In order to host and distribute your podcast to all listening platforms, including Spotify, Deezer, Apple Podcasts, and Google Podcasts, you need to be aware of some technical requirements before creating your own podcast RSS feed.
That’s what we’re covering in this article. 🤓
How to create a podcast RSS feed that is compatible with Google Podcasts
Google Podcasts is a podcast directory like any other, except that it allows you to list your show in Google’s search engine.
So, if you want to improve your podcast’s SEO, it’s good to be sure that your RSS feed meets the technical requirements for Google Podcasts. 🚀
To be listed in Google Podcasts, you have to provide an RSS feed in XML format describing your podcast.
But be careful, your feed has to comply with the RSS 2.0 specification and include the following tags:
The content that appears in yellow in our screen sample marks what is required in the RSS feed.
This information is used by Google to understand the content that needs your attention. 😊
Here are the required RSS tags for a podcast in general:
Required tags for a podcast
- One or more individual episodes. The feed must contain at least one tag. For more information on the markup used to describe episodes, see the RSS Tags for the Episodes section below.
- Full URL of the podcast’s homepage. Verify that Googlebot has access to the homepage.
- Podcast name.
- Image to be associated with the podcast. Googlebot must have access to this.
What are the requirements for episodes?
As already mentioned, your podcast must contain at least one episode in order to create an RSS feed. Here’s how it works.
The title, description, publication date, file URL, and the length of the audio file must be included as tags in your code when publishing each episode.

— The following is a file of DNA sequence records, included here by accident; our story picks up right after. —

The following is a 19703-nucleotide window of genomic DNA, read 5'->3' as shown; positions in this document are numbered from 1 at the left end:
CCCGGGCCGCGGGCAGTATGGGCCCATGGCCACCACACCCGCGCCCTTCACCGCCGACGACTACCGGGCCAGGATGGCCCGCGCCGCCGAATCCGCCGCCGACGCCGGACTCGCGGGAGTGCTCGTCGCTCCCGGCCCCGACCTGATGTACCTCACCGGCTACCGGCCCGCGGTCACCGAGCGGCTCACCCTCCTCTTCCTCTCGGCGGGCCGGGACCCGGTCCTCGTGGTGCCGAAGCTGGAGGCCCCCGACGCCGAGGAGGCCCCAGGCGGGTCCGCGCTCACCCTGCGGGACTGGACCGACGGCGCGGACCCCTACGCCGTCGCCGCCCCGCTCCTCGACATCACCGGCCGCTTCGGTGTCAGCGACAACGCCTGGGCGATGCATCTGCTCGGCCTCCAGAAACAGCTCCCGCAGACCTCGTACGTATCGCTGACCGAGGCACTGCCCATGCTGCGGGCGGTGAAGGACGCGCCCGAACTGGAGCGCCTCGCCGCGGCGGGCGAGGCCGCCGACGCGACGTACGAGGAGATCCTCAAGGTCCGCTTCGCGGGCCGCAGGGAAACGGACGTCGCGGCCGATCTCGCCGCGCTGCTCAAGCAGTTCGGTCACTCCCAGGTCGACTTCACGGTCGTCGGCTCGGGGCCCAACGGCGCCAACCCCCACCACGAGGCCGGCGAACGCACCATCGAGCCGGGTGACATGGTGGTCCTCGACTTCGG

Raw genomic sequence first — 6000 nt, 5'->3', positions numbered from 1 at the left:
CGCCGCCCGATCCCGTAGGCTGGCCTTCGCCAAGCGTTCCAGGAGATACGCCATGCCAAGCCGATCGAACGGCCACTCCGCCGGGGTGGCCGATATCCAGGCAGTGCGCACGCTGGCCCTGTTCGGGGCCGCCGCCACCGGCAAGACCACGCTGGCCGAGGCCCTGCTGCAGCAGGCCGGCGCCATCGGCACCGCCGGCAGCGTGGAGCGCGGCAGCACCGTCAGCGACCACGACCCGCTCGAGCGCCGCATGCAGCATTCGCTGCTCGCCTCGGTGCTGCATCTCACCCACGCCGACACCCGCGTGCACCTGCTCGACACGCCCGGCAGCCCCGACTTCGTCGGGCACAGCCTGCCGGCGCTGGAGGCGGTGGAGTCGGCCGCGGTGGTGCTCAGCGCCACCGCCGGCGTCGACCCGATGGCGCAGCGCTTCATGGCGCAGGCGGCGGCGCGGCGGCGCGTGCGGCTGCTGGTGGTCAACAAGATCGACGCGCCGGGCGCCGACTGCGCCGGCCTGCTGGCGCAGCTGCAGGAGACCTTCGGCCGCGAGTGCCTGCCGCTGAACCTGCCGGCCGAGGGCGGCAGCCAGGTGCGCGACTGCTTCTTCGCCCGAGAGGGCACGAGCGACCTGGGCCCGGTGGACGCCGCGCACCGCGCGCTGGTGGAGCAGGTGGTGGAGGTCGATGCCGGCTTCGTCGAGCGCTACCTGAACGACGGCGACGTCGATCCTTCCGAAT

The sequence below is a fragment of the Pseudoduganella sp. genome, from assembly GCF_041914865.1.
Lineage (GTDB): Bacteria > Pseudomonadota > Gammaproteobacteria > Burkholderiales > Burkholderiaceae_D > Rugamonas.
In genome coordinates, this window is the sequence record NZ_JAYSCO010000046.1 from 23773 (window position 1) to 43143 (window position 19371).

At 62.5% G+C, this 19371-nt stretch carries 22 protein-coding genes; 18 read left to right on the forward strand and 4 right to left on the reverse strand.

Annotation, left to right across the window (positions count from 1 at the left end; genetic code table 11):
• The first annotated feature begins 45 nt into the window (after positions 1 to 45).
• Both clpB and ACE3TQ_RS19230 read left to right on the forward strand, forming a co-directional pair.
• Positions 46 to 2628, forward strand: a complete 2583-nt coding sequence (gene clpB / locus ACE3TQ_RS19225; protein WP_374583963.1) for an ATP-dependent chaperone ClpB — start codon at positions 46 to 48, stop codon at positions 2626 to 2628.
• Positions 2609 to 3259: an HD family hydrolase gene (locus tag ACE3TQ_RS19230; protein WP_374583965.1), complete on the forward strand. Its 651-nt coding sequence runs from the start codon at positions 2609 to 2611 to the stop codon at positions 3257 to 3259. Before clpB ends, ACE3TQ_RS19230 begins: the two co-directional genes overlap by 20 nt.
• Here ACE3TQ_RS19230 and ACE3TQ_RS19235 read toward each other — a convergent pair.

Google’s help center for this is particularly well detailed, but here are some rows of required tags to include: 😁
Required tags for the podcast
- Full URL of the episode’s audio file. Audio files must have one of the following extensions: aac, m4a, mp3, ogg, or wav. Make sure that your audio files are not protected by robots.txt files so that Googlebot can access them.
- Example: <enclosure url=https://www.example.com/tenmyths.mp3 type=”audio/mpeg” length=”34216300″/>
- Title of the podcast episode
We won’t go into detail here on the necessary steps for researching keywords, expressions, and questions before writing the tags for your podcast.
But it’s the same selection process you already follow for your text-based content formats. 💡
You will also need a page for hosting the audio file on your site.
This is obviously the purpose of this content, to get people talking about you outside of your website, from “audio” listener hubs, with the goal of getting listeners to come to you! 😉
Requirements for your page on your website
As the podcast’s publisher, you must offer a page on your website talking about the podcast and its associated episodes.
The page must include the following tag so that Google (and other podcast readers) can link them together:
Required HTML attributes in this tag
- href : URL of the podcast’s RSS feed.
Recommended HRML attributes in this tag
- title : Short descriptive title of the podcast.
Example of integrating the tag into the site’s page about the podcast: